The Human Rights Campaign criticizes his research at length on many different grounds, proving the anti-gay study false. Regnerus’ survey was funded by the conservative Witherspoon Institute, and Lynde and Harry Bradley Foundation, and his entire aim was to prove all the previous studies’ sampling methods flawed, thus shedding light on the “truth” of the effects on children of homosexual parents.

One of the biggest shortcomings of Regnerus’ study involves the structure criteria of the family. He failed to compare similar family structures of same-sex marriage to traditional marriage couples. Instead of creating a fair study ground, Regnerus’ compared a traditional family structure with samples of children who had a parent who was at one point involved in a same-sex relationship.

Out of 15,000 randomly sampled Americans, Regnerus surveyed only 3,000 young adults between the ages of 18 and 39, questioning them on social, emotional, behavioral, and economic variables. Their employment status, income levels, criminal history, sexual orientation, drug habits, suicidal tendencies, and overall happiness were quantified. Only respondents who reported that their biological parents did not remain married were asked if their mother or father were at one point involved in a same-sex relationship. If the child reported yes, that parent was deemed a lesbian or gay parent. It did not matter how long the child lived with the same-sex couple; they were grouped together.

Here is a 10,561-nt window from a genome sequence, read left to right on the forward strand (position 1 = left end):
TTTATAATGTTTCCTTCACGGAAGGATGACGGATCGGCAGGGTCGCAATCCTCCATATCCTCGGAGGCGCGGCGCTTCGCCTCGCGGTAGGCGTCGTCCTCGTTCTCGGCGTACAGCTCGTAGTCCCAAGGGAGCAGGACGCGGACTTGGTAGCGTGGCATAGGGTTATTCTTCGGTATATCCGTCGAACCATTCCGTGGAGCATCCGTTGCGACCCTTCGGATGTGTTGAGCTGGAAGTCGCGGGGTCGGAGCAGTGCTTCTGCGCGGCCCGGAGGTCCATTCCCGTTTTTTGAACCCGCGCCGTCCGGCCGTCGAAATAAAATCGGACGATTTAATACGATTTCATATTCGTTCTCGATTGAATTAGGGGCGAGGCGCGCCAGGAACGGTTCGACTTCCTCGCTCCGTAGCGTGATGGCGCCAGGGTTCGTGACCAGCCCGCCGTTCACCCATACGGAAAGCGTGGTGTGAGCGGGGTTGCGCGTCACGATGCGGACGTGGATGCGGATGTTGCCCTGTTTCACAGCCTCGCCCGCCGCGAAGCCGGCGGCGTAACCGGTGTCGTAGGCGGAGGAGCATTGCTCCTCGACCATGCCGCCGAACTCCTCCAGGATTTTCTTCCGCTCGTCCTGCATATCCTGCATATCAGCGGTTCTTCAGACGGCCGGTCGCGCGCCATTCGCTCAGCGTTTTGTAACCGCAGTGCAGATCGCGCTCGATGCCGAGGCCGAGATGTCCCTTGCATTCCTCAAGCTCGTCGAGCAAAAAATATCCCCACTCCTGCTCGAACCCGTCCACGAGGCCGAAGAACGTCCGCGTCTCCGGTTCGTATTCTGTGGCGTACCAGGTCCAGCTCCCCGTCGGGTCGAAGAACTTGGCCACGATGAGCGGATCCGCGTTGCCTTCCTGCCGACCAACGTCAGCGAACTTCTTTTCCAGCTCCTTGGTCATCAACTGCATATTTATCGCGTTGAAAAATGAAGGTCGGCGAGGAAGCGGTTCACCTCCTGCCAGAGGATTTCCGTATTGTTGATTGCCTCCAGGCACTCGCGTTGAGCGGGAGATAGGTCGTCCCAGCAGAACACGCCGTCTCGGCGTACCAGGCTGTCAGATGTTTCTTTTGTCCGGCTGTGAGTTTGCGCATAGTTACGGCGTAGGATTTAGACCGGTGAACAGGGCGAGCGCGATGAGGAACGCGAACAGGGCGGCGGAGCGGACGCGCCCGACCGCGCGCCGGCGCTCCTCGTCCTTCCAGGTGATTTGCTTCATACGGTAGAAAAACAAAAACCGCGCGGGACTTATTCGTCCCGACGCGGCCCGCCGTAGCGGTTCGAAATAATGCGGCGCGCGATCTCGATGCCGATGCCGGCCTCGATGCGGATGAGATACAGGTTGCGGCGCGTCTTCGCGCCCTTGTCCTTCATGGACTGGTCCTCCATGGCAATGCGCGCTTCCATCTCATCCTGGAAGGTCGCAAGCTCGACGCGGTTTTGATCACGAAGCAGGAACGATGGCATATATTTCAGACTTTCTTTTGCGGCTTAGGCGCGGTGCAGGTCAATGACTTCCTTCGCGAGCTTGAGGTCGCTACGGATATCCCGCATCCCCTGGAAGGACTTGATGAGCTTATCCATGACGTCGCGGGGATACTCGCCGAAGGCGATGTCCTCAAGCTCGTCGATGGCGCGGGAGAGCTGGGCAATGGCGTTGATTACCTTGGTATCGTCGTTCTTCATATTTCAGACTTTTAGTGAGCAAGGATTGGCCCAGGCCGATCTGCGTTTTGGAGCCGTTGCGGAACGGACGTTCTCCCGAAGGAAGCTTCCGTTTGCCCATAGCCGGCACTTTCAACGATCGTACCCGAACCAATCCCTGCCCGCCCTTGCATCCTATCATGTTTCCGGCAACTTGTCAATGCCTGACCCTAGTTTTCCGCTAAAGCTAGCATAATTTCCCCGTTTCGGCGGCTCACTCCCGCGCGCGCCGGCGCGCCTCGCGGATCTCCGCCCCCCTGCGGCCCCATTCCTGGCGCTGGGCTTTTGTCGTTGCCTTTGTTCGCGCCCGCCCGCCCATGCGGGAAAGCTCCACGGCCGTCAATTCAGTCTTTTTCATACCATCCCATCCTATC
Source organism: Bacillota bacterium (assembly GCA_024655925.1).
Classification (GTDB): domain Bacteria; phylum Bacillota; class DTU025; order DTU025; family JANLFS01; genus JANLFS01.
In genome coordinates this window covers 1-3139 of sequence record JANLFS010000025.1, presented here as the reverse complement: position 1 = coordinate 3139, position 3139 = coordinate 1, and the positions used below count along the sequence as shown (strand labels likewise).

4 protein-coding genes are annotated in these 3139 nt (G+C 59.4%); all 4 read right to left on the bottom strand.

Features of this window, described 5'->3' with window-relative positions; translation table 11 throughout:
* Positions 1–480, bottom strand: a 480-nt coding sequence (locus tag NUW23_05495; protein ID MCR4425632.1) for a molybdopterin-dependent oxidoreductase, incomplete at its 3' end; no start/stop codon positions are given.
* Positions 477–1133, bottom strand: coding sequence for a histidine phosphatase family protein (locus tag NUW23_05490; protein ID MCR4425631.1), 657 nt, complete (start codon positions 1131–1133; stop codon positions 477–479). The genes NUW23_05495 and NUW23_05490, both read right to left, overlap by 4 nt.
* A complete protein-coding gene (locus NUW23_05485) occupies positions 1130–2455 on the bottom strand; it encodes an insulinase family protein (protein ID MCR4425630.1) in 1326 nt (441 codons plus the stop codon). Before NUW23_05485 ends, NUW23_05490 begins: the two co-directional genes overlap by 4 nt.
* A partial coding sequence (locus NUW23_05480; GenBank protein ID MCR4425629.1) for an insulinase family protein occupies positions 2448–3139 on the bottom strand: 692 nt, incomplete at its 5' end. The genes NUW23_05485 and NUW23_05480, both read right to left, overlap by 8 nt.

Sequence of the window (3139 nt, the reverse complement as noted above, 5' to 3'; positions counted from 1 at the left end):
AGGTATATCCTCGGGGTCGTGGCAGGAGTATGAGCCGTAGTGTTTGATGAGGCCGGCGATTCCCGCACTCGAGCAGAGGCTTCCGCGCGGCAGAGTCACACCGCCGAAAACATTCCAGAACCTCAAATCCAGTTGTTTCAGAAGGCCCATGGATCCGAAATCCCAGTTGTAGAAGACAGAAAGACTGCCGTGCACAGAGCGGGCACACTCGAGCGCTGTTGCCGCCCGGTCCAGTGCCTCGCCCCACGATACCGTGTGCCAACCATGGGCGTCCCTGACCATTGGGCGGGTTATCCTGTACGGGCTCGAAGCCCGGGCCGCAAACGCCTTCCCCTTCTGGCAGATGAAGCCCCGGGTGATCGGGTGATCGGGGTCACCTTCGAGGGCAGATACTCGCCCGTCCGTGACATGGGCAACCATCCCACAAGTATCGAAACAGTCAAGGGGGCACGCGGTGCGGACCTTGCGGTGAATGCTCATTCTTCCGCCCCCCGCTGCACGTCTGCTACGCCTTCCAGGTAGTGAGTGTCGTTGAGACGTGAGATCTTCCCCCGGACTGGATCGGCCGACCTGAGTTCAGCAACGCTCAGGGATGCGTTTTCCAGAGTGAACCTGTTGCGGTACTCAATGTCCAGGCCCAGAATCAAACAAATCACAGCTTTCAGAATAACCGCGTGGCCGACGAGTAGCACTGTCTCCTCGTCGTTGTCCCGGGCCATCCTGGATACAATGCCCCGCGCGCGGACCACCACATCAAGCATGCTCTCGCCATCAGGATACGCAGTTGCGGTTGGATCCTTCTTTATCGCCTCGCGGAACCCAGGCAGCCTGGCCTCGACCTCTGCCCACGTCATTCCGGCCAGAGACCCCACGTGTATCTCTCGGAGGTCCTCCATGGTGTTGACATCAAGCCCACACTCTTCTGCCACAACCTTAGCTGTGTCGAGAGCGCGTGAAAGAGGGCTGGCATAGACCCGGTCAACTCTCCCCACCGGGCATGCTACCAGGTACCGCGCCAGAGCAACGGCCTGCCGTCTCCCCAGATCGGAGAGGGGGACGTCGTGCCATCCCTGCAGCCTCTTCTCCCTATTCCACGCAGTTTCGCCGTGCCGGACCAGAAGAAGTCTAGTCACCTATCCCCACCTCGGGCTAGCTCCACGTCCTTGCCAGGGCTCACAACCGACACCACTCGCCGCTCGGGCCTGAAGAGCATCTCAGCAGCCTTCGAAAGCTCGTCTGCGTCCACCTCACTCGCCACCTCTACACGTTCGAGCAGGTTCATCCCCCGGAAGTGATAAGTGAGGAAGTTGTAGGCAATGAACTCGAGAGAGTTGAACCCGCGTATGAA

The sample of the NFSS allegedly only included people who were born between 1971 and 1994. The Human Rights Campaign reports this time frame with a norm that had a very “anti-LGBT animus.” Some of these termed “same-sex families” could have likely been a result of “dissolved unions” formed by gays and lesbians attempting to live a heterosexual life.